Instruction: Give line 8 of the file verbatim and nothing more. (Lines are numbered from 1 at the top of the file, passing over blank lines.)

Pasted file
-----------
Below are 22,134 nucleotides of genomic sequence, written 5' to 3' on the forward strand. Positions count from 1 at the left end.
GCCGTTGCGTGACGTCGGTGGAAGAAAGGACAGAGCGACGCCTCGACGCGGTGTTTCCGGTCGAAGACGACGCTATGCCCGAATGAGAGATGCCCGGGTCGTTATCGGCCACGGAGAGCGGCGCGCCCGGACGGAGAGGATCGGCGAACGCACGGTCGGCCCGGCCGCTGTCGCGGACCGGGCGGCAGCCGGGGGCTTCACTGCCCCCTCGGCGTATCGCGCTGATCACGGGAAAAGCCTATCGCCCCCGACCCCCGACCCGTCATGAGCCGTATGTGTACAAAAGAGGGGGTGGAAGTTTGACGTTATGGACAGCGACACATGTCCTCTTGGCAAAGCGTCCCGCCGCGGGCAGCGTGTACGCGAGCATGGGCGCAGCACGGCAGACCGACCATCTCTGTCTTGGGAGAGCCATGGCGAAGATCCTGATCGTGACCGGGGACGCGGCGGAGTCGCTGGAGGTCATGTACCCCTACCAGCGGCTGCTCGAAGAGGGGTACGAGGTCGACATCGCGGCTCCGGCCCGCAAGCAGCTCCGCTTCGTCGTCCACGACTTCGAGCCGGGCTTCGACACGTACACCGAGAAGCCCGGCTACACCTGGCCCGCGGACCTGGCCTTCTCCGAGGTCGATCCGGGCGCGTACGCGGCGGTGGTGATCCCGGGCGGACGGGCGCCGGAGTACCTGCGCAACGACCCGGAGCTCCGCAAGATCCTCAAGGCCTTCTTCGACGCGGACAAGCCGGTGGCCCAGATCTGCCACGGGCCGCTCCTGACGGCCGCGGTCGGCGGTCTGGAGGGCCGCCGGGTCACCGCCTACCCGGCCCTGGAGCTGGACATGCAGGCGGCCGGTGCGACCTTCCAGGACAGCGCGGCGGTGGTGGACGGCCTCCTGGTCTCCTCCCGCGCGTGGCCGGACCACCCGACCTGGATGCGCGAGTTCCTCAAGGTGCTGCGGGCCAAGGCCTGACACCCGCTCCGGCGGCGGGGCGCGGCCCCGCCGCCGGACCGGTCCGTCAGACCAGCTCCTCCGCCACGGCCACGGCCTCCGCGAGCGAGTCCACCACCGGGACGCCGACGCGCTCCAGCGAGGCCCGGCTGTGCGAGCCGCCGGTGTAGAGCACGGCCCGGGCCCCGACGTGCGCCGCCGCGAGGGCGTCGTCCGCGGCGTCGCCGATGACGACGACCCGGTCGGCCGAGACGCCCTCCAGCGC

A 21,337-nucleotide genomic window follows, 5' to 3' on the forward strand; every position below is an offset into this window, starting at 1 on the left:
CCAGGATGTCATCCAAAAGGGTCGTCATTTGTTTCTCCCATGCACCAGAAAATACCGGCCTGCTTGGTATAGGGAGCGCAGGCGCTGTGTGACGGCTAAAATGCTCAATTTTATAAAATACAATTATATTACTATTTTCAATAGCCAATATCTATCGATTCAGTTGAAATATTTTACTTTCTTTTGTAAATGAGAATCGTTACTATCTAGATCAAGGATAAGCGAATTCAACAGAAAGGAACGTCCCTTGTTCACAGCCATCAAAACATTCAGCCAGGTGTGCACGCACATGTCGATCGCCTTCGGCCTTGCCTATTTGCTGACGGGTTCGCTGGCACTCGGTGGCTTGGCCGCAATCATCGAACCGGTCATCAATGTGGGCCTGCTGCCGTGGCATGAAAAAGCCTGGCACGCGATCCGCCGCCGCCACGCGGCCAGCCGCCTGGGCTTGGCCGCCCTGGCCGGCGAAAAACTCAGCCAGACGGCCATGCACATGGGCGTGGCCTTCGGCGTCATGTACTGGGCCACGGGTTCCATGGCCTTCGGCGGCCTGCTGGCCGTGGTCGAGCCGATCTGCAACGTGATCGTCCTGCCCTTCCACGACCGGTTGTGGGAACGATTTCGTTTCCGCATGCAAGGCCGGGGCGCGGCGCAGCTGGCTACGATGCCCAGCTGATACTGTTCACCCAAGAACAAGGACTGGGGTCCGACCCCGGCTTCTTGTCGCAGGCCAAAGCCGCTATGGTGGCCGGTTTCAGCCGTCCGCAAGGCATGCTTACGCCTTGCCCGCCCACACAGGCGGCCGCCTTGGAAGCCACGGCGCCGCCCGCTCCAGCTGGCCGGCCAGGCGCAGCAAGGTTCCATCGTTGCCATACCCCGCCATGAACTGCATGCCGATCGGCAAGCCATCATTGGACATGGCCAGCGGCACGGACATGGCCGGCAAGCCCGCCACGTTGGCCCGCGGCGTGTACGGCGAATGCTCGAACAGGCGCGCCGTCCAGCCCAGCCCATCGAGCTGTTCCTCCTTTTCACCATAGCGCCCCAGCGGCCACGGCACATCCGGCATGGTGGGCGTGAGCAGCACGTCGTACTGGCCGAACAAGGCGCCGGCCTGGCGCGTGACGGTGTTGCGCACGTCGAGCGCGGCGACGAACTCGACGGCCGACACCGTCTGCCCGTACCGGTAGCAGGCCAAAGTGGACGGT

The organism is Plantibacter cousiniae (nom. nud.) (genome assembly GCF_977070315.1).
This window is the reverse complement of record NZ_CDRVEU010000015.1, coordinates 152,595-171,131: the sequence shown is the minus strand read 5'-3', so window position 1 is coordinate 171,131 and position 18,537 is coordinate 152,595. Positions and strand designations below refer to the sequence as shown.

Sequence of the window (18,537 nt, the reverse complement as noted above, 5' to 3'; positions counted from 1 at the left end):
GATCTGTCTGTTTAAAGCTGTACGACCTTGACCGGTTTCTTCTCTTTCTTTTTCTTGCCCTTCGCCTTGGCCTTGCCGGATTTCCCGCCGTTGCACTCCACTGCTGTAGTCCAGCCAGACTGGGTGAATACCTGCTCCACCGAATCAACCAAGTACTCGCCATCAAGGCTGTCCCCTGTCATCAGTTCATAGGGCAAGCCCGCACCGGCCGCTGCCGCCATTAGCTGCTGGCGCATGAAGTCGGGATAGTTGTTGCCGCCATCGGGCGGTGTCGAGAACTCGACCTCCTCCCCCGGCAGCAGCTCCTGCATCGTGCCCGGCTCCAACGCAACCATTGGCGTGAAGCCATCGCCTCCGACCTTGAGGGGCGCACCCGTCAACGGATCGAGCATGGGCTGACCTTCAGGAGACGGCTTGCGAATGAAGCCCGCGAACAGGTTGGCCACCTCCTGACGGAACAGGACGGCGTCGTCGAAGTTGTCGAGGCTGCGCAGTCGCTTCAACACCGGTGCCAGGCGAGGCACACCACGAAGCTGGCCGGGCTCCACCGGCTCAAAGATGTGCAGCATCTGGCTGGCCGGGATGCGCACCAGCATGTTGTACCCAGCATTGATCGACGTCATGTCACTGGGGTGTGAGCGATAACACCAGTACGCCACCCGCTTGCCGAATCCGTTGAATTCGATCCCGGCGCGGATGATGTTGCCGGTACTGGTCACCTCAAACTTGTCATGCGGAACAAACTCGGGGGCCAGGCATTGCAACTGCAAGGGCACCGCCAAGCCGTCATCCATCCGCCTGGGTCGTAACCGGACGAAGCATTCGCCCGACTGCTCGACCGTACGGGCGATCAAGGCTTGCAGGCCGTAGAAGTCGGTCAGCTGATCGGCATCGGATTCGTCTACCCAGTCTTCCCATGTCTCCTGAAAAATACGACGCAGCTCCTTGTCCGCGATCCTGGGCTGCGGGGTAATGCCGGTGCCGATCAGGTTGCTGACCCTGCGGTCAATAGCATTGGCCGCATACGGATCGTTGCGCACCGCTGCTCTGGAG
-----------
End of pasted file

GATCTGTCTGTTTAAAGCTGTACGACCTTGACCGGTTTCTTCTCTTTCTTTTTCTTGCCCTTCGCCTTGGCCTTGCCGGATTTCCCGCCGTTGCACTCCACTGCTGTAGTCCAGCCAGACTGGGTGAATACCTGCTCCACCGAATCAACCAAGTACTCGCCATCAAGGCTGTCCCCTGTCATCAGTTCATAGGGCAAGCCCGCACCGGCCGCTGCCGCCATTAGCTGCTGGCGCATGAAGTCGGGATAGTTGTTGCCGCCATCGGGCGGTGTCGAGAACTCGACCTCCTCCCCCGGCAGCAGCTCCTGCATCGTGCCCGGCTCCAACGCAACCATTGGCGTGAAGCCATCGCCTCCGACCTTGAGGGGCGCACCCGTCAACGGATCGAGCATGGGCTGACCTTCAGGAGACGGCTTGCGAATGAAGCCCGCGAACAGGTTGGCCACCTCCTGACGGAACAGGACGGCGTCGTCGAAGTTGTCGAGGCTGCGCAGTCGCTTCAACACCGGTGCCAGGCGAGGCACACCACGAAGCTGGCCGGGCTCCACCGGCTCAAAGATGTGCAGCATCTGGCTGGCCGGGATGCGCACCAGCATGTTGTACCCAGCATTGATCGACGTCATGTCACTGGGGTGTGAGCGATAACACCAGTACGCCACCCGCTTGCCGAATCCGTTGAATTCGATCCCGGCGCGGATGATGTTGCCGGTACTGGTCACCTCAAACTTGTCATGCGGAACAAACTCGGGGGCCAGGCATTGCAACTGCAAGGGCACCGCCAAGCCGTCATCCATCCGCCTGGGTCGTAACCGGACGAAGCATTCGCCCGACTGCTCGACCGTACGGGCGATCAAGGCTTGCAGGCCGTAGAAGTCGGTCAGCTGATCGGCATCGGATTCGTCTACCCAGTCTTCCCATGTCTCCTGAAAAATACGACGCAGCTCCTTGTCCGCGATCCTGGGCTGCGGGGTAATGCCGGTGCCGATCAGGTTGCTGACCCTGCGGTCAATAGCATTGGCCGCATACGGATCGTTGCGCACCGCTGCTCTGGAG